With songs like You Oughta Know and Ironic, Alanis became the voice of scorned women everywhere, but there were some who questioned the former pop-tart's credentials as the poster girl for Generation X. Still, the "supreme female rock star of the Nineties (as described by MTV's Carson Daly) has proved that she's here to stay, with Supposed Former Infatuation Junkie and Under Rug Swept, her follow-up albums to Jagged, which performed moderately well. She also proved her acting chops (with roles in Kevin Smith's Dogma, off-Broadway plays and the Cole Porter biopic De-Lovely) and even gave a rare shot of her sense of humour with a YouTube take-off of the Black-Eyed Peas' My Humps.
Debbie who? Don't worry — you know who she is, but many people simply call her by the name of her band, Blondie. The bottle-blonde 'do that Harry always sported drew regular catcalls from New York's male population in the mid-1970s, so when she formed a band with her boyfriend Chris Stein with Harry at the fore, Blondie seemed an obvious choice for the name.
But from the word go, Harry proved the only thing blonde about her was her hairstyle. She defied the conventions (which unfortunately still exit) placed on women in the music industry — she wasn't a sweet and folksy, and she wasn't a hard-as-nails, dishevelled punk either. Thank goodness for Debbie Harry: you can be feminine, sexy, loud and edgy all at once, after all.
Although she's made a lifelong career out of her throaty warble, it's for 1979's Parallel Lines that she's best known. The album brought her worldwide fame on the back of the lead single Heart of Glass, but it's probably the album cover — one of the most iconic band pictures ever taken — which defined Harry as the leading figure of the band. As the guys snicker in the background in their new wave, skinny-tie suits, Harry glows — and almost glowers — the fearsome angel of the New York punk rock scene.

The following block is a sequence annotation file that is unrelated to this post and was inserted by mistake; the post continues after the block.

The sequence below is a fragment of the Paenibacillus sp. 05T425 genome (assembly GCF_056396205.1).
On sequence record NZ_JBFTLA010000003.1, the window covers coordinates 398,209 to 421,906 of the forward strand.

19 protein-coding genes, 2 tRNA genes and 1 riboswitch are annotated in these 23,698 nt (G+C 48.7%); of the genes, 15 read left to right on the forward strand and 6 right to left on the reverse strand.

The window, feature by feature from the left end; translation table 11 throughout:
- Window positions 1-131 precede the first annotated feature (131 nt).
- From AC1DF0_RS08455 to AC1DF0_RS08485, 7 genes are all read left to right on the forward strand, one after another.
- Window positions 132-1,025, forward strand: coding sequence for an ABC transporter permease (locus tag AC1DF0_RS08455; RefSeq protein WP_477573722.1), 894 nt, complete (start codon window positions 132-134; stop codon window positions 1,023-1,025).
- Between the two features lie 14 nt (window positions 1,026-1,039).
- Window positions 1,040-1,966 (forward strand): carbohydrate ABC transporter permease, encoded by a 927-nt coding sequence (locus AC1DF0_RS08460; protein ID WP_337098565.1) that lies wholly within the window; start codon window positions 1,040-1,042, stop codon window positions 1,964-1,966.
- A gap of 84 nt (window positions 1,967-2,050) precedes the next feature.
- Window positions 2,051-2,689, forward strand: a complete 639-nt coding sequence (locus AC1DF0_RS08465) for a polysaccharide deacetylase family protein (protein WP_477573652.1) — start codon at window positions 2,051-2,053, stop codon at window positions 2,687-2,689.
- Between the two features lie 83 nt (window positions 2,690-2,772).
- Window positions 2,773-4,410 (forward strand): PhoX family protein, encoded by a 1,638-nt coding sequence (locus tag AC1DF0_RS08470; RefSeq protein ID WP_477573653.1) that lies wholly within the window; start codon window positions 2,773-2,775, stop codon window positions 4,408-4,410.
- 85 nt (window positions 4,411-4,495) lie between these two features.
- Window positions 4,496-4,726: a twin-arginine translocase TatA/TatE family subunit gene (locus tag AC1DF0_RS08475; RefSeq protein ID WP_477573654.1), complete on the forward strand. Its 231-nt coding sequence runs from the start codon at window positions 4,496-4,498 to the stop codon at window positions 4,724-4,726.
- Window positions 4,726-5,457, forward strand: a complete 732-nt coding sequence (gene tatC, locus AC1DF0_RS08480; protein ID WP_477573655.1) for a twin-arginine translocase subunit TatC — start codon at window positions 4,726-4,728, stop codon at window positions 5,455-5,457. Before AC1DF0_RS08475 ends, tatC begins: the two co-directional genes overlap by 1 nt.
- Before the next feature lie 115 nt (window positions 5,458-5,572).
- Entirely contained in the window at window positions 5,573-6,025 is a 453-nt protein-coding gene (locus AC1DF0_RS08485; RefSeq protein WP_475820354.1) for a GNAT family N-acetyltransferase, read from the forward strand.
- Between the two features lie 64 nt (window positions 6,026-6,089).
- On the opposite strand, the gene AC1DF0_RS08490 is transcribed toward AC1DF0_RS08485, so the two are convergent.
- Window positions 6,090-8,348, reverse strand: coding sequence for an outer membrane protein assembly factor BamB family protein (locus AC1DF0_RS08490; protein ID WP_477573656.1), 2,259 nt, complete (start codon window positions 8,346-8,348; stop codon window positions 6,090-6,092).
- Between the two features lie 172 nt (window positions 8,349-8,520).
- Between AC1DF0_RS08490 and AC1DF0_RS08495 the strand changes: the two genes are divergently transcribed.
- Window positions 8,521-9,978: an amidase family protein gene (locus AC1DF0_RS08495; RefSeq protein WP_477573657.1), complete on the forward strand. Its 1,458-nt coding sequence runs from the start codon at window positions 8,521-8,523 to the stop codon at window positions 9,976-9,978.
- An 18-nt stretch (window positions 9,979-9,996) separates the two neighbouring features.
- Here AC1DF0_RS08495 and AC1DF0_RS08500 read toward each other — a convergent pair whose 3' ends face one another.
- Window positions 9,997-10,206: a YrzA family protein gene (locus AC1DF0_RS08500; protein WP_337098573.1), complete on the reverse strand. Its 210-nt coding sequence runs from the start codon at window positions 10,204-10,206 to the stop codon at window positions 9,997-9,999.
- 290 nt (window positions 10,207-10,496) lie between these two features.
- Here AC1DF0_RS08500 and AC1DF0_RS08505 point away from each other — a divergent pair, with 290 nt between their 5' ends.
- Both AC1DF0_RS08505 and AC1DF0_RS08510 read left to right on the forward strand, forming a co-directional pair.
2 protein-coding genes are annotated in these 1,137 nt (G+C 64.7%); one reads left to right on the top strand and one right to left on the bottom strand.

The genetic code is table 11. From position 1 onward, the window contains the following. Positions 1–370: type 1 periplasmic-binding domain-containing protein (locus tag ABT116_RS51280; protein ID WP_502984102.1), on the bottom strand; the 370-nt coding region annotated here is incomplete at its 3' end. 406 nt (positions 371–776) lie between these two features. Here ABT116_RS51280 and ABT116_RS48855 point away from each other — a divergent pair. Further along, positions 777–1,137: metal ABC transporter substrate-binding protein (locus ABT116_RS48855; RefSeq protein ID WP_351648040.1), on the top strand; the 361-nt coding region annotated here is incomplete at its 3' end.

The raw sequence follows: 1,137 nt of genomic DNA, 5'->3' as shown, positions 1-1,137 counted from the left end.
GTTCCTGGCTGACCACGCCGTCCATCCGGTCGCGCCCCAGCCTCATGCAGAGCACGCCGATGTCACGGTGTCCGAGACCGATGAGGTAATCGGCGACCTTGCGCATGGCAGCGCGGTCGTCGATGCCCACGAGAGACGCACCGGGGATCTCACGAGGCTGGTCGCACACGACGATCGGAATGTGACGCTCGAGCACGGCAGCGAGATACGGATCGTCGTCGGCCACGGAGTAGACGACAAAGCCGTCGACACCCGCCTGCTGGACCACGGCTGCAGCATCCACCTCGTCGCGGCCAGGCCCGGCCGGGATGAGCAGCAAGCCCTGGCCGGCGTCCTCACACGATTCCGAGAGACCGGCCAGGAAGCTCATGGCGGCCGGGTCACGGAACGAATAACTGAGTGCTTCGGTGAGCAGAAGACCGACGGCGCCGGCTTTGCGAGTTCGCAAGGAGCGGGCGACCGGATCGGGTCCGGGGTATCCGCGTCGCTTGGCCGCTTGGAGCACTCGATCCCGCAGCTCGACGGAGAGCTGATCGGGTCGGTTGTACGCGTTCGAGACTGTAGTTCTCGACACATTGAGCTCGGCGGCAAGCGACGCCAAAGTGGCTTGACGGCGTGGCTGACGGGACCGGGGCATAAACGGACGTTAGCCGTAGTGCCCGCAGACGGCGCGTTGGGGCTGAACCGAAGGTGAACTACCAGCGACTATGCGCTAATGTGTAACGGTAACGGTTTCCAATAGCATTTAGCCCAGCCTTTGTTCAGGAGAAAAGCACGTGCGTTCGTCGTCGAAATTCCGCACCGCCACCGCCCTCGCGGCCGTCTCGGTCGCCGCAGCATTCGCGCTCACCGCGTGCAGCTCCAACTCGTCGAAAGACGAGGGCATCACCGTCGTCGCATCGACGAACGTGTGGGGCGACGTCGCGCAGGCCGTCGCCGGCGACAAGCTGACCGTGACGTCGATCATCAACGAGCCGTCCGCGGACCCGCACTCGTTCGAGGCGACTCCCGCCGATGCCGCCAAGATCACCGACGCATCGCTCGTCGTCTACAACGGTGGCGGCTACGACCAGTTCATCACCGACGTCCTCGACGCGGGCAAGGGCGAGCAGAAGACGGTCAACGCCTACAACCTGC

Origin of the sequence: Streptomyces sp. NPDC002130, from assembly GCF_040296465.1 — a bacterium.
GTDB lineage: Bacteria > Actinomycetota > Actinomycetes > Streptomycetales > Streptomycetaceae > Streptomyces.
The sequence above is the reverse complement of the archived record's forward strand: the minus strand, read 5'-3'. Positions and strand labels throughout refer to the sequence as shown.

Parallel Lines was perfect punk-pop (the kind of I-love-you-but-it'll-never-work-out song Avril Lavigne would kill to have). Three-minute bursts of catchy guitar hooks and drum machines were grounded by Harry's incredible voice — shatteringly high one moment, husky and secretive the next.
Somehow, it wasn't surprising when this movie wildchild (she has over 40 titles to her name) turned to music in 2004. Roles in films including Cape Fear (for which she was Oscar-nominated), Natural Born Killers, Kalifornia (with her then-boyfriend Brad Pitt) and What's Eating Gilbert Grape? established her as an actress who can bring left-field, dysfunctional characters to life. With her edgy, sassy-yet-vulnerable appeal, a blistering performance onstage would be expected.